By: Dr David Britton, Michael Hugill, Category: Science, Date: 05 Sep 2012
Catching butterflies hasn't changed much in a hundred years: you still need a good net, keen eyes and quick reflexes. Entomologist Dr Dave Britton describes one of the amazing catches he made during the Museum's terrestrial expedition to Timor-Leste.
Why is the Australian Museum in Timor-Leste? To assist with conservation planning and more.
The act of butterfly collecting is strongly associated in the public mind with Victorian well-to-do gentlemen and eccentric explorers visiting Borneo, the Amazon, and other remote jungle environments. So it often comes as a surprise that contemporary collectors are still using essentially the same methods as these characters.
The main prerequisites for collecting adult butterflies are: a net with a large opening and a long net handle, often with extensions to get those insects that perch high above the ground; good hand-eye coordination; and an eye for movement.
Along with this, experienced butterfly collectors have a natural ability to recognise different butterflies from even the most casual glimpse. The combination of behaviours, movement patterns and place in the natural environment provide instant cues. As with bird watchers, this ability can almost seem mystic to the observer. Bird watchers refer to this suite of characteristics as 'jizz', and each species has its own particular jizz.
As a result, when we stopped at an open trial forestry plot on the northern edge of Laclubar I immediately recognised the medium-sized butterfly with yellow under the wings flying around the tops of the small trees as a species from genus Delias (often called jezabels in Australia). There are not many species of East Timorese Delias and most are endemic and rare in collections. We certainly did not have any in the AM collections. This immediately got my blood flowing, and I was out of the vehicle in a rush.
A key ability was missing that day and my hand-eye coordination was lacking. I missed the first opportunity to net that specimen, and then missed another specimen which was perching on top of a small shrub. I was very aware that these butterflies are often only active for an hour or so each day, so each miss made it much more unlikely that I would ever get a specimen.
After yet another clumsy attempt I finally lost my temper. If I was a tennis player I would have been fined for net abuse, and the language was also probably in the same order. Through the red mist I saw that my fellow collectors were looking somewhat concerned, and eventually they calmed me down and got me to sit and eat some dry biscuits to try and get my blood sugar levels up.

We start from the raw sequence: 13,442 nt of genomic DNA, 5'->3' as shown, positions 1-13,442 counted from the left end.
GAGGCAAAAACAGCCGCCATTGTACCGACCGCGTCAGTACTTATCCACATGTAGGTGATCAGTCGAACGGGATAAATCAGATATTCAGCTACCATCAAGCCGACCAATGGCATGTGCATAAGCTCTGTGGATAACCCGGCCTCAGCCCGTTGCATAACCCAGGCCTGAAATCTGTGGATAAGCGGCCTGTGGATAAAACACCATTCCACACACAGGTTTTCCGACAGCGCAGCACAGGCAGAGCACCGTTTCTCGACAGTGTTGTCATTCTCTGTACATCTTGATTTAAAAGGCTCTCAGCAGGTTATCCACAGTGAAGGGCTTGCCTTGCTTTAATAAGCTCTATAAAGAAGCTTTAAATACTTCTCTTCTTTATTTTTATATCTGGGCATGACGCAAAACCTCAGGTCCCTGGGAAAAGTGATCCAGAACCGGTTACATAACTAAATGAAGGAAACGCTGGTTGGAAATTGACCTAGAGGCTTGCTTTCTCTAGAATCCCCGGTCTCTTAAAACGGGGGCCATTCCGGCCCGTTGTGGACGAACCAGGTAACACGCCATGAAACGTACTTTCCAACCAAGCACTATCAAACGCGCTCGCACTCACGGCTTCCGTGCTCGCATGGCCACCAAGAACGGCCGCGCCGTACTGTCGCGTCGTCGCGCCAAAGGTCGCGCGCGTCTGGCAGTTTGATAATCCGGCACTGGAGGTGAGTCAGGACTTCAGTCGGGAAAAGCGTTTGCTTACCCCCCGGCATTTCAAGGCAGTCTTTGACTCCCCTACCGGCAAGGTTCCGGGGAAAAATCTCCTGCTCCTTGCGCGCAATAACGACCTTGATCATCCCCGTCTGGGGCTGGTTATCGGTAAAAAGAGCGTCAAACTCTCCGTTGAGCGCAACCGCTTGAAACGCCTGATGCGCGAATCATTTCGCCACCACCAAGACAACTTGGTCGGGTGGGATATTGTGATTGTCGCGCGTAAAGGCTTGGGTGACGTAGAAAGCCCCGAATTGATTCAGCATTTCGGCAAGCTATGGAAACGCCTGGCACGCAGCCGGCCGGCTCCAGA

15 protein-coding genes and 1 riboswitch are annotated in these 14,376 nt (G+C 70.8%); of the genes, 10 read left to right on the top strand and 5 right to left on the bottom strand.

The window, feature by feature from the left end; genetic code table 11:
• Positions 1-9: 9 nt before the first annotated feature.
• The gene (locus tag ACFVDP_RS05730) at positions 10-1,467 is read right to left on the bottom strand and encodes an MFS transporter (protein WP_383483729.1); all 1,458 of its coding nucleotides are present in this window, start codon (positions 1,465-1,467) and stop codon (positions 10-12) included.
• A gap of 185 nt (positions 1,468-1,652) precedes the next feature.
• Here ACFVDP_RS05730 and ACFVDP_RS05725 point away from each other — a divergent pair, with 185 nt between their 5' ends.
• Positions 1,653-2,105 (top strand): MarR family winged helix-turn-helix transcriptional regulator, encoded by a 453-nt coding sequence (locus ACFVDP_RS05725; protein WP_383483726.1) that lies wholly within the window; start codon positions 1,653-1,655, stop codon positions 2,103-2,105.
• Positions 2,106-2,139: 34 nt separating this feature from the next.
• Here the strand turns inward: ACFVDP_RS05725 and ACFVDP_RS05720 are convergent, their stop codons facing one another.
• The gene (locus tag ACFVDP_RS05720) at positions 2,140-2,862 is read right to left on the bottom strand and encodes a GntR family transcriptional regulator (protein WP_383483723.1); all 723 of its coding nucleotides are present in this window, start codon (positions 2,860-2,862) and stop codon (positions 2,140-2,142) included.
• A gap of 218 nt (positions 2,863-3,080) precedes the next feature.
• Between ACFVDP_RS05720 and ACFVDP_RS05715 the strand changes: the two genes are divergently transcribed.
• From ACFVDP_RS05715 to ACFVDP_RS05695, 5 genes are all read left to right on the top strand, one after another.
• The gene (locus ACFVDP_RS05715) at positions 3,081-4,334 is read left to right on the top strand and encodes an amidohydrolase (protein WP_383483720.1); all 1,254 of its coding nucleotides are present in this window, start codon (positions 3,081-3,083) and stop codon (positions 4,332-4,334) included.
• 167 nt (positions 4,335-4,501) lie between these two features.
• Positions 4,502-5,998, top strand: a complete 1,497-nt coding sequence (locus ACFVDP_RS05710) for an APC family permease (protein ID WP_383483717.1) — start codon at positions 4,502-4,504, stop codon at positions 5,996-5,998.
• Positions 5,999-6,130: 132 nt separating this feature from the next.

No doubt some of the local people were also worried about my sanity, seeing a tall pale 'malae' (Tetum for foreigner) running through the undergrowth cursing and thrashing his net.
The butterflies appeared to have stopped flying, so I stalked through the low level weeds growing in the forestry plot, hoping to flush one from the foliage. It was looking grim when finally I saw a specimen fluttering around the top of a flowering bush. I held my breath, concentrated, swung and got it in the net bag. With trembling fingers I administered a neat pinch to the thorax to stun the insect and prevent it damaging its fragile wings against the net fabric. I then put it in a glassine triangle and into a killing jar.
It looked like a good specimen, although it had a small chip out of the edge of one forewing, but I was in no position to be fussy. The species was Delias splendida, aptly named because of the vivid yellow underside marked with black with a red dash. It is probably the most widespread of the East Timorese Delias, but by no means a common or easily caught butterfly.
The plot was at the top of a hill overlooking a mixture of village garden with some remnant native forest vegetation, so we spent more time collecting other insects, snails and invertebrates. An hour or so later we got back to the car, and I had a look at my precious specimen again. It was then that I flipped over the transparent triangle and noticed that the other underside of the specimen looked completely different to the side I had just looked at.
The implications finally sunk in – the specimen was a gynandromorph. Gynandromorphy occurs when organisms which normally have separate male and female sexes produce individuals which have elements of both male and female morphology. In butterflies it is extremely rare, with estimates of occurrence in natural populations ranging between 1 in 28,000 to 1 in 500,000 individuals.
It can be a mosaic of characters, such as having one wing which has traces of male colouration in an otherwise female butterfly, or it can be bilateral as in the case of this specimen of Delias splendida from Timor-Leste, which is half male on one side and female on the other.
Because gynandromorphs are so rare they are objects of desire for many collectors, and some specimens reach very large sums on the open market. This specimen, however, will remain in the Australian Museum for future visitors to the collection to marvel at.